The tiny city that’s being transformed by America’s richest family

I grew up on the cusp of the Missouri-Arkansas border, the dividing line that separates the American Midwest from the South. My family’s weekend getaways were always taken by hopping on a northbound interstate to Kansas City or St Louis.

But that changed in 2011. When Alice Walton, billionaire heiress to the Walmart fortune, opened the region’s most iconic collection of American art in Northwest Arkansas, our attention was diverted south.

The ambitious Crystal Bridges Museum of American Art was just the beginning of a complete revitalisation of Bentonville. The Arkansas city’s modern history changed course in 1951 when Sam Walton, Alice’s father, opened Walton’s five-and-dime variety store on the town square. That empire grew to become Walmart, and the Waltons to become America’s richest family.

Crystal Bridges Art Museum (Photo: Elizabeth W. Kearley/Getty Images)
Crystal Bridges Art Museum (Photo: Elizabeth W. Kearley/Getty Images)

The retail giant’s presence is felt throughout the city. In addition to the modern art museum, it lays claim to 120 acres of surrounding Ozark forest, as well as countless buildings that constitute its corporate headquarters, alongside a Walmart Museum, and the Arvest bank on the town square.

Sam Walton’s empire was built on small town America, reflecting the values of the customers and communities he served. In a similar spirit, Alice Walton’s philanthropic foundation has donated millions to the Crystal Bridges Museum, which is free to visit, while her Art Bridges Foundation partners with small, regional cultural institutions to provide funding and artistic loans.

Sam Walton's first office, now part of the Bentonville Walmart Museum (Photo: Gilles Mingasson/Getty Images)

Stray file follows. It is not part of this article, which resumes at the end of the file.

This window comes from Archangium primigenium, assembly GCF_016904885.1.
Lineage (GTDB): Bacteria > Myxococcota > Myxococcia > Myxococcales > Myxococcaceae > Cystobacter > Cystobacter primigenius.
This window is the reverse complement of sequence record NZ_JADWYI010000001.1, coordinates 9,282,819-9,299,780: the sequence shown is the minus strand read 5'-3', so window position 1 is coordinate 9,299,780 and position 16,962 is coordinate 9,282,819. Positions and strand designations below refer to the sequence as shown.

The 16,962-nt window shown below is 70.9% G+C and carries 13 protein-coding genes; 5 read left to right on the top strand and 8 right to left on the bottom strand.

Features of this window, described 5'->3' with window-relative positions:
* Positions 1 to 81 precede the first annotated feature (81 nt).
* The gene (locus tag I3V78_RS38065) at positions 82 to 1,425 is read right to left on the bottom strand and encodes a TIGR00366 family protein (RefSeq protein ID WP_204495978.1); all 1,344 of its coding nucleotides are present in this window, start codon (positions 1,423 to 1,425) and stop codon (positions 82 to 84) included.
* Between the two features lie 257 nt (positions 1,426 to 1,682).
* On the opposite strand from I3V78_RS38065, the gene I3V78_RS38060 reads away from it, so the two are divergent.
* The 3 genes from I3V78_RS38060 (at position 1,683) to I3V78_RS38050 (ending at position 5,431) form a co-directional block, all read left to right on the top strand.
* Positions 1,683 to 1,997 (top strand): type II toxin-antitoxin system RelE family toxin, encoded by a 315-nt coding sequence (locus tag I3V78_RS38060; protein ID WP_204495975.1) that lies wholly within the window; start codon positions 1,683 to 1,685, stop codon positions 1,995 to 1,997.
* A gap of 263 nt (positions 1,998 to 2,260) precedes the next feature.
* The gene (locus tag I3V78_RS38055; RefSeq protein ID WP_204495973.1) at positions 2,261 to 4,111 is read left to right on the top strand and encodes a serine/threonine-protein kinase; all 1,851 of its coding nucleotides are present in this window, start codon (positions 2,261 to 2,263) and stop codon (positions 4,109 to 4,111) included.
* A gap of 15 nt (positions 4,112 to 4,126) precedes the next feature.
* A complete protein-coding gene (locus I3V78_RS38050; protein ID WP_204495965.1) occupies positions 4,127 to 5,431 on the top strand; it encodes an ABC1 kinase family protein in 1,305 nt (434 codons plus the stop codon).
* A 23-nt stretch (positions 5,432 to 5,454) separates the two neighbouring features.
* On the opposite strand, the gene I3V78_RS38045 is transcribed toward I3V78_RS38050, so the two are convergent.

Sam Walton’s first office, now part of the Bentonville Walmart Museum (Photo: Gilles Mingasson/Getty Images)

While still tiny in stature, Bentonville is recognised as one of the country’s fastest-growing cities, attracting a more diverse population than surrounding urban areas; the proportion of foreign-born residents is comparable to that of Chicago and almost three times as high as the Arkansas average. It is also increasingly affluent, with the average household income double the state average. Walmart HQ employs more than one-quarter of the city’s 58,000 residents.

Coined “Waltonville”, in the past 25 years, Bentonville has been reimagined for walking and biking, with kilometres of trails that stitch together tidy neighbourhoods of family homes and swaths of manicured parks and sculpture gardens.

Two years ago, Walmart hired a director of workplace mobility, tasked with encouraging the city’s workforce to commute by bike, scooter or car pool, with a deadline of 2025.

The original five and dime store, now part of the Walton's Museum (Photo: Jb Reed/Bloomberg via Getty Images)
The original five and dime store is also part of the Walmart Museum (Photo: Jb Reed/Bloomberg via Getty Images)

It’s a city that oozes the long-forgotten American Dream, with an immaculate town square that speaks of patriotism. White picket fences and the original Walmart dime store – now part of the Walmart Museum, which will reopen later this year after extensive renovations – sit alongside hipster food trucks and contemporary art venues.

Soon after the Crystal Bridges Museum opened, our family became regular visitors to Bentonville. The city offered the kind of cultural exposure that’s hard to come by in this part of the country.